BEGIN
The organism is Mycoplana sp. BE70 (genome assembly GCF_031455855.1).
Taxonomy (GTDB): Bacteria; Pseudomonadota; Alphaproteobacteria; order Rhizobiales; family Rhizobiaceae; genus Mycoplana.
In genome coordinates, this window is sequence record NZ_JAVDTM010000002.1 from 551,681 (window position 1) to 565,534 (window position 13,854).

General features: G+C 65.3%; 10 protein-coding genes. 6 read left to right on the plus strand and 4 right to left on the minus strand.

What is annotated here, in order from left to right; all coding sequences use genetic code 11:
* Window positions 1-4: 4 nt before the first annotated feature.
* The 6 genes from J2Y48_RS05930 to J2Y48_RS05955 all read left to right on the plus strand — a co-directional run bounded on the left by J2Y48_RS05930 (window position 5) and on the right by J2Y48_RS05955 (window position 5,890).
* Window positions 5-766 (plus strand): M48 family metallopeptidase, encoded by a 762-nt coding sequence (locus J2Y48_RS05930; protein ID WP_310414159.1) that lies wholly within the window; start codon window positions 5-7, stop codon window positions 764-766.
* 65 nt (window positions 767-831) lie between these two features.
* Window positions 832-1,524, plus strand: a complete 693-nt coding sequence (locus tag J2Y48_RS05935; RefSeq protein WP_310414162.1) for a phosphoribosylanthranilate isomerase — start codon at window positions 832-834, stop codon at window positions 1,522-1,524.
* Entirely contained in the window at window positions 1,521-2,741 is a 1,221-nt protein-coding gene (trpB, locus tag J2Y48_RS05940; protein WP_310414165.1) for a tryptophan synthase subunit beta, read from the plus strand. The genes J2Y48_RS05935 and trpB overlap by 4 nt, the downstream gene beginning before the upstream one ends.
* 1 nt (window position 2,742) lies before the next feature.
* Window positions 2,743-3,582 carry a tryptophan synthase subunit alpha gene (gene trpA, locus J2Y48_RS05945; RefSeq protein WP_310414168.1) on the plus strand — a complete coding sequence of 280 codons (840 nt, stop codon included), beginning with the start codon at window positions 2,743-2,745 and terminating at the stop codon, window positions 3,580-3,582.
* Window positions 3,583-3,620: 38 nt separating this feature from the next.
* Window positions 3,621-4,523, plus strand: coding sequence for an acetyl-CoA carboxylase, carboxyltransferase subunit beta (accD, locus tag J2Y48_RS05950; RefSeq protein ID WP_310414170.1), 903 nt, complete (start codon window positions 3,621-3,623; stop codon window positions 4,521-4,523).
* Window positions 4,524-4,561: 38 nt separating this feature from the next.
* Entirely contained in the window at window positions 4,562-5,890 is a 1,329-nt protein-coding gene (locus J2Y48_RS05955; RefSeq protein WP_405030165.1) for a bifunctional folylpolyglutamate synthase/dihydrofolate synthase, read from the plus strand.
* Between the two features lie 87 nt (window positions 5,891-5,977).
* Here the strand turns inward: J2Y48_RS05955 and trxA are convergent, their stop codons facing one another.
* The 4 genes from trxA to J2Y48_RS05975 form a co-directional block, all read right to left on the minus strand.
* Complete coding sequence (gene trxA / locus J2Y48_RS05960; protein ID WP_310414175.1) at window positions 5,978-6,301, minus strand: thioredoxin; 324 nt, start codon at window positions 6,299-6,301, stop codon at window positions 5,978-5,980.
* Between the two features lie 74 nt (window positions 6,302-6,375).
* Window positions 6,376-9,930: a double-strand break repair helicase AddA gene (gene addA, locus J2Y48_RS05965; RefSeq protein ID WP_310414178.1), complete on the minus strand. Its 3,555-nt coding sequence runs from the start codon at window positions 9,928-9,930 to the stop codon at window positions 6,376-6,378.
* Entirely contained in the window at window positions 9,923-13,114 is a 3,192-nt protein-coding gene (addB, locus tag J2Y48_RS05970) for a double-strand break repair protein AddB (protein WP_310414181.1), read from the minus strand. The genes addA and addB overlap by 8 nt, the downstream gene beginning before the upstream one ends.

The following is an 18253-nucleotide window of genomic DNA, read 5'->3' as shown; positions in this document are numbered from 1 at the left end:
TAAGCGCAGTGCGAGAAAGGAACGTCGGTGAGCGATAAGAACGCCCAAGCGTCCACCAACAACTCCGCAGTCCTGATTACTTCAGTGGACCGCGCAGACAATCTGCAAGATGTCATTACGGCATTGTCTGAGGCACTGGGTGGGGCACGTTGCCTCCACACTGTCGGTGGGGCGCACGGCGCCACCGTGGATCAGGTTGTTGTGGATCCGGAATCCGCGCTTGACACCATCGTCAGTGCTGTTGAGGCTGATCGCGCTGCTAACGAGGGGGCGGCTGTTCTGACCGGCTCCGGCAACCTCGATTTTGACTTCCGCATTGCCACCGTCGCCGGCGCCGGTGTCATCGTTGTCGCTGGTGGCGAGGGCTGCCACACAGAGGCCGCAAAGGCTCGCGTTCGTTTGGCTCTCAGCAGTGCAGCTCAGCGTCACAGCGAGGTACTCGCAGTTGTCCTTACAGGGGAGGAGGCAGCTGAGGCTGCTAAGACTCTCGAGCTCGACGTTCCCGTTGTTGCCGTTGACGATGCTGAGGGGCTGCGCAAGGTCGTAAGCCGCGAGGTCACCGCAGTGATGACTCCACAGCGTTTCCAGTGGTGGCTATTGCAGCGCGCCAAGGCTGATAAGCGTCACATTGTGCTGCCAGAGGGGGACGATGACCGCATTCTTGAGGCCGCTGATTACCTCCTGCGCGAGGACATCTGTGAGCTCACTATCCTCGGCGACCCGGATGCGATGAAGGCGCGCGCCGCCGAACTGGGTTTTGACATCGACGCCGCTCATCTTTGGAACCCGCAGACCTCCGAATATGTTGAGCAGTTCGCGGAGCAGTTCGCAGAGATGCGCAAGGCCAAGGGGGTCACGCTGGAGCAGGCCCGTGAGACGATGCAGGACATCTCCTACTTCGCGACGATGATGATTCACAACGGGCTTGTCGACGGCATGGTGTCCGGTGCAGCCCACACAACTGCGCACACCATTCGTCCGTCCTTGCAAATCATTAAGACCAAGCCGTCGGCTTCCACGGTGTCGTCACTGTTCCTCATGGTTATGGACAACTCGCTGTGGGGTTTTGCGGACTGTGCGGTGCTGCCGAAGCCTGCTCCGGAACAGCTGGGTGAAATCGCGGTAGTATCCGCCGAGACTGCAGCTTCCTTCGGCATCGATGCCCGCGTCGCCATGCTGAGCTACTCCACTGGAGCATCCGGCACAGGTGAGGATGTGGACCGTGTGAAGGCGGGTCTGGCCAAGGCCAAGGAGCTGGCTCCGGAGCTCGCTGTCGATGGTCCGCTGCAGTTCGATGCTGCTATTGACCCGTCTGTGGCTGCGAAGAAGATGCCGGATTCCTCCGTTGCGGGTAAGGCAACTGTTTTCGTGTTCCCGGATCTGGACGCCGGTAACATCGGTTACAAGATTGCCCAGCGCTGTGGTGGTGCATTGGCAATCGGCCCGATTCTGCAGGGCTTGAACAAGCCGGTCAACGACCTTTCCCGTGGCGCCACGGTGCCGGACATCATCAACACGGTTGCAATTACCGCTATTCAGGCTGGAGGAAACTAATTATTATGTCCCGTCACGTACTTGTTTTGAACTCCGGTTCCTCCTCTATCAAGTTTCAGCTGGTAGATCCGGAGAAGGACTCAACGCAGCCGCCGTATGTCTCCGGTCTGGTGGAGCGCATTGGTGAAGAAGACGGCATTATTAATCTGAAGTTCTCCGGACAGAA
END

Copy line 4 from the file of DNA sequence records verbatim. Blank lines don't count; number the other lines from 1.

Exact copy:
General features: G+C 65.3%; 10 protein-coding genes. 6 read left to right on the plus strand and 4 right to left on the minus strand.